An exclusion may be applied at the start of the policy whereby benefit payments will not be made if the incapacity is as a result of, or related to the exclusion. Blanket exclusions, such as breach of the law, self-inflicted injury or being under the influence of alcohol may also be applied to the policy.

Some policy providers will require that you let them know if you change your occupation as there may be a change to the amount of premium or the length of the deferred period for the new occupation.

Policies may apply different definitions at different times in your life. You should check your terms and conditions to see what applies to you or contact your policy provider.

When will the payments end?

The benefit will generally be payable until the earlier of the following:

  • death;
  • the policy ends;
  • you recover;
  • you start a new, perhaps less well paid, occupation or resume part of the old occupation; or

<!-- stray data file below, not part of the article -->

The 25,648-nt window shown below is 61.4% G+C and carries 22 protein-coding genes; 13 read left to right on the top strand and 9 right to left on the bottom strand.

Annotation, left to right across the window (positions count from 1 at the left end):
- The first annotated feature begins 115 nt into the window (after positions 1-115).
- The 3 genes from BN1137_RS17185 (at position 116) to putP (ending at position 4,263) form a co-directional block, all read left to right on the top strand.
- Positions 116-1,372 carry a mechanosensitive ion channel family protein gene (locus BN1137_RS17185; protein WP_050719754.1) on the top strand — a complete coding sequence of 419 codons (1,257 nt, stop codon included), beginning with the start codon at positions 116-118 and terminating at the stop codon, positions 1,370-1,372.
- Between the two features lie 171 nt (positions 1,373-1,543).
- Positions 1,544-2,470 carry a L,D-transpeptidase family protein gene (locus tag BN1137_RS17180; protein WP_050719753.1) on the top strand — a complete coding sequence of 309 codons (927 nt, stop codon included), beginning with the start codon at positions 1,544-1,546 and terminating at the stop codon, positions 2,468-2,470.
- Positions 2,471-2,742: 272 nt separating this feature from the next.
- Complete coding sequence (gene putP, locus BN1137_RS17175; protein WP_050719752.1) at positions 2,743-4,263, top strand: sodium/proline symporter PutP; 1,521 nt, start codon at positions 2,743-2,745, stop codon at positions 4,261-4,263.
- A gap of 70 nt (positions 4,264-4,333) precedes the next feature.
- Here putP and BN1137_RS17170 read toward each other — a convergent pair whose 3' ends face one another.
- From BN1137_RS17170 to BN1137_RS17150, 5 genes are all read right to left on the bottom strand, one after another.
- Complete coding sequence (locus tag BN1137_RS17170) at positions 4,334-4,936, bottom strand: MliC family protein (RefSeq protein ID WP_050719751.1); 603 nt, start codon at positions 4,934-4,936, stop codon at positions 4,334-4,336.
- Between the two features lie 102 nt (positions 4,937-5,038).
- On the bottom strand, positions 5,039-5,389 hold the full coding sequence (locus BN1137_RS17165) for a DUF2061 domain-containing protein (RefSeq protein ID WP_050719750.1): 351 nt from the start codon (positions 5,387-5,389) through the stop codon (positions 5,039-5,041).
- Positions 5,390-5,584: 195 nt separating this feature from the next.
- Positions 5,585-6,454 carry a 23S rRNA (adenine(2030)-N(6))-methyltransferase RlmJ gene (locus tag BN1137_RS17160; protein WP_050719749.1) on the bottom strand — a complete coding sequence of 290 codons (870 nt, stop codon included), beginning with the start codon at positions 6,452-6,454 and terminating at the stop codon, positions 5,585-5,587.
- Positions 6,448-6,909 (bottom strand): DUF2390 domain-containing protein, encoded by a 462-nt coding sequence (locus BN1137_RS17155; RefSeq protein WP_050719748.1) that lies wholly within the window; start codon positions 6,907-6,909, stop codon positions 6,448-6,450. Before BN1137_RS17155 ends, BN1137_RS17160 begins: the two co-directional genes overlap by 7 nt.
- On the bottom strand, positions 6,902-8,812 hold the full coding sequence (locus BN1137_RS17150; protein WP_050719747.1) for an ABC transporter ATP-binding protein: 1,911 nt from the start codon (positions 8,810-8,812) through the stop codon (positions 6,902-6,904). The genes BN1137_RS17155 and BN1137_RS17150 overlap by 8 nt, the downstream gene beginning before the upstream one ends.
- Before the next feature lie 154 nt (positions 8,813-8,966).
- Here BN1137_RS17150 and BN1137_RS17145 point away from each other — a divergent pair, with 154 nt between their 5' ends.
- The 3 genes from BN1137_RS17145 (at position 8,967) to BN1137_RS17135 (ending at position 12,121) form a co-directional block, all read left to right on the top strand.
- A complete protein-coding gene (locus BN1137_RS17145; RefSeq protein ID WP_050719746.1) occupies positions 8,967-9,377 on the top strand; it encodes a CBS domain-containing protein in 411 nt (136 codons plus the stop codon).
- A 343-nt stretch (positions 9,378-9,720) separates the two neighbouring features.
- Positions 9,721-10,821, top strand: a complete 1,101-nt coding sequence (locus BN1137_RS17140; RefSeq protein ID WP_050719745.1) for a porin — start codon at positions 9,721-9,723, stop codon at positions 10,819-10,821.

• the benefit term finishes.
Limits, restrictions and taxation

Benefit limits

Benefits paid out will generally be between 50 to 75% of your earnings. There may be an upper limit on how much can be paid each year, to give an incentive to return to work when you have recovered.

When payments start, the benefit from the policy plus any other benefits, such as ESA and benefits from other policies, cannot exceed the percentage set by the policy of your average monthly income for the year, or longer period as defined, before the incapacity started.